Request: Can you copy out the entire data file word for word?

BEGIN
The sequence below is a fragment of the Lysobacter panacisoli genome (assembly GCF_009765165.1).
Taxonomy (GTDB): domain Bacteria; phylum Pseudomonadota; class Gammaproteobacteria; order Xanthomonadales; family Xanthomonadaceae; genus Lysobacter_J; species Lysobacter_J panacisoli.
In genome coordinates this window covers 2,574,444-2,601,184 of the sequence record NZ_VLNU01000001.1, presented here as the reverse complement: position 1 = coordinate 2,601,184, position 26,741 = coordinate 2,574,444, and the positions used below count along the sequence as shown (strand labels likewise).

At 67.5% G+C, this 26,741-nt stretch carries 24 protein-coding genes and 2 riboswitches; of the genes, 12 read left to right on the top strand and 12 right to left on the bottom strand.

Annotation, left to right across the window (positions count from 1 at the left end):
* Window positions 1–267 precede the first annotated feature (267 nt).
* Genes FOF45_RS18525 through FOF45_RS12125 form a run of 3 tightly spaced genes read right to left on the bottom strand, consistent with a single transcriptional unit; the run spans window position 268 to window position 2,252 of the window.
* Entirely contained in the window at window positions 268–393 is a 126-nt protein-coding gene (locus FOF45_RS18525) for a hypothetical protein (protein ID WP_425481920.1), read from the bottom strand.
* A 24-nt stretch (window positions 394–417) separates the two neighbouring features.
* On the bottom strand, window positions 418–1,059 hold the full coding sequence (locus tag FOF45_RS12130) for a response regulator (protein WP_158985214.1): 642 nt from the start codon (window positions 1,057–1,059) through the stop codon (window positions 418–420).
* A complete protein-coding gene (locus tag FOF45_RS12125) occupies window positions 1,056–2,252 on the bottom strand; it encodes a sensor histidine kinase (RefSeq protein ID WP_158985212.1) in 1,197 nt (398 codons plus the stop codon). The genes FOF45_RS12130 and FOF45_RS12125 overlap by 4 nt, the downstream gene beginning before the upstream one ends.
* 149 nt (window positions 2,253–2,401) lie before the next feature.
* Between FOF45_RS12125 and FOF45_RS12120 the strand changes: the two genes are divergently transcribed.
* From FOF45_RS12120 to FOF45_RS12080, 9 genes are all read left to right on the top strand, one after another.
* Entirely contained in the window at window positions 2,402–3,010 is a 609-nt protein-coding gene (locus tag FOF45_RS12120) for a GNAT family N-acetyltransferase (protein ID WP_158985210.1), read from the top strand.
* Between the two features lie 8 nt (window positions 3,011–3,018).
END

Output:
The sequence below is a fragment of the Lysobacter panacisoli genome (assembly GCF_009765165.1).
Taxonomy (GTDB): domain Bacteria; phylum Pseudomonadota; class Gammaproteobacteria; order Xanthomonadales; family Xanthomonadaceae; genus Lysobacter_J; species Lysobacter_J panacisoli.
In genome coordinates this window covers 2,574,444-2,601,184 of the sequence record NZ_VLNU01000001.1, presented here as the reverse complement: position 1 = coordinate 2,601,184, position 26,741 = coordinate 2,574,444, and the positions used below count along the sequence as shown (strand labels likewise).

At 67.5% G+C, this 26,741-nt stretch carries 24 protein-coding genes and 2 riboswitches; of the genes, 12 read left to right on the top strand and 12 right to left on the bottom strand.

Annotation, left to right across the window (positions count from 1 at the left end):
* Window positions 1–267 precede the first annotated feature (267 nt).
* Genes FOF45_RS18525 through FOF45_RS12125 form a run of 3 tightly spaced genes read right to left on the bottom strand, consistent with a single transcriptional unit; the run spans window position 268 to window position 2,252 of the window.
* Entirely contained in the window at window positions 268–393 is a 126-nt protein-coding gene (locus FOF45_RS18525) for a hypothetical protein (protein ID WP_425481920.1), read from the bottom strand.
* A 24-nt stretch (window positions 394–417) separates the two neighbouring features.
* On the bottom strand, window positions 418–1,059 hold the full coding sequence (locus tag FOF45_RS12130) for a response regulator (protein WP_158985214.1): 642 nt from the start codon (window positions 1,057–1,059) through the stop codon (window positions 418–420).
* A complete protein-coding gene (locus tag FOF45_RS12125) occupies window positions 1,056–2,252 on the bottom strand; it encodes a sensor histidine kinase (RefSeq protein ID WP_158985212.1) in 1,197 nt (398 codons plus the stop codon). The genes FOF45_RS12130 and FOF45_RS12125 overlap by 4 nt, the downstream gene beginning before the upstream one ends.
* 149 nt (window positions 2,253–2,401) lie before the next feature.
* Between FOF45_RS12125 and FOF45_RS12120 the strand changes: the two genes are divergently transcribed.
* From FOF45_RS12120 to FOF45_RS12080, 9 genes are all read left to right on the top strand, one after another.
* Entirely contained in the window at window positions 2,402–3,010 is a 609-nt protein-coding gene (locus tag FOF45_RS12120) for a GNAT family N-acetyltransferase (protein ID WP_158985210.1), read from the top strand.
* Between the two features lie 8 nt (window positions 3,011–3,018).